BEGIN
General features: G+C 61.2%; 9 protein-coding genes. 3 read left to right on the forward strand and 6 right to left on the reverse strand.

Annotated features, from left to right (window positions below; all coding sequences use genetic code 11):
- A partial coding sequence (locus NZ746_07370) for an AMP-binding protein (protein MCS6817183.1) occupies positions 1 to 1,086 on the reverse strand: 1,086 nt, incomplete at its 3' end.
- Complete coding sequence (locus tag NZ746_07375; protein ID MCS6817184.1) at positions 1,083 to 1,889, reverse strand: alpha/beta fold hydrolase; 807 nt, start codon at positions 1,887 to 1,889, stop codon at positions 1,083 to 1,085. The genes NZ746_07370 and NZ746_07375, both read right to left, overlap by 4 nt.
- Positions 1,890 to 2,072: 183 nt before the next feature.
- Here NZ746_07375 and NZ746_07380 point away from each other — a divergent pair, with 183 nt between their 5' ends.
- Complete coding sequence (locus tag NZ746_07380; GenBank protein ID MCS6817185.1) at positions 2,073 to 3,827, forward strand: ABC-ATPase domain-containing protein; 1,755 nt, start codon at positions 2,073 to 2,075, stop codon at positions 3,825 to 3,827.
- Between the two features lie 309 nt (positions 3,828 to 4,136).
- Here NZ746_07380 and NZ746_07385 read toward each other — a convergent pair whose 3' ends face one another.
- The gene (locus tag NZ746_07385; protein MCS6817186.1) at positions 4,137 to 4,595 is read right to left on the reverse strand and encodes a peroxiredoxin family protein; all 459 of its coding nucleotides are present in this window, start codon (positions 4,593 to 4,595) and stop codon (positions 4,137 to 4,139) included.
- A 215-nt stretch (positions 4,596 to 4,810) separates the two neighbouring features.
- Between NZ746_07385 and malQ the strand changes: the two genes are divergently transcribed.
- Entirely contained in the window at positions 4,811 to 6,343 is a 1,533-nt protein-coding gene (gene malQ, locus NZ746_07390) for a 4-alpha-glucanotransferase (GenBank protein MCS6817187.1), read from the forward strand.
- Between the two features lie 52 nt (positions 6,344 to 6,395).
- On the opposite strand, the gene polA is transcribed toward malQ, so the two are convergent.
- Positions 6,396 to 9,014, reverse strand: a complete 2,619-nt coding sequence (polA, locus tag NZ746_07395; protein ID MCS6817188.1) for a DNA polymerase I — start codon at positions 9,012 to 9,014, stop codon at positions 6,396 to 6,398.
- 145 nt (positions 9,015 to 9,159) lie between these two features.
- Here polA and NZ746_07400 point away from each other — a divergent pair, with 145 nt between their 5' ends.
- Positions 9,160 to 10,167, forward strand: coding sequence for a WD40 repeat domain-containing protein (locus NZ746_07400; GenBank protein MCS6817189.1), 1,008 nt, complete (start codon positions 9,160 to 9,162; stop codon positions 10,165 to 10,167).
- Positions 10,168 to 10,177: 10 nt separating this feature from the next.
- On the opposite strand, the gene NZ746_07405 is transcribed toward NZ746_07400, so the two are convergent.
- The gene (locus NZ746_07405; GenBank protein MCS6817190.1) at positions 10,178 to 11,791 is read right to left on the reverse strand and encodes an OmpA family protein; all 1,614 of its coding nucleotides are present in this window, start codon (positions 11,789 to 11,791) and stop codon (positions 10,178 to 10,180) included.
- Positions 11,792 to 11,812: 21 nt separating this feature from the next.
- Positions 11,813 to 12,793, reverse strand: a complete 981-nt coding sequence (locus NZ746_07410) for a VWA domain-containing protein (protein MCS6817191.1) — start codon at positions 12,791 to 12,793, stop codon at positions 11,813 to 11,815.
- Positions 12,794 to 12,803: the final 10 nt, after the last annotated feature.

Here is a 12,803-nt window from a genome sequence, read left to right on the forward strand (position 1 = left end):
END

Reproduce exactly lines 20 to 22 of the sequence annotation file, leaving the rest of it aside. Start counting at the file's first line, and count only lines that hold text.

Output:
- Positions 10,168 to 10,177: 10 nt separating this feature from the next.
- On the opposite strand, the gene NZ746_07405 is transcribed toward NZ746_07400, so the two are convergent.
- The gene (locus NZ746_07405; GenBank protein MCS6817190.1) at positions 10,178 to 11,791 is read right to left on the reverse strand and encodes an OmpA family protein; all 1,614 of its coding nucleotides are present in this window, start codon (positions 11,789 to 11,791) and stop codon (positions 10,178 to 10,180) included.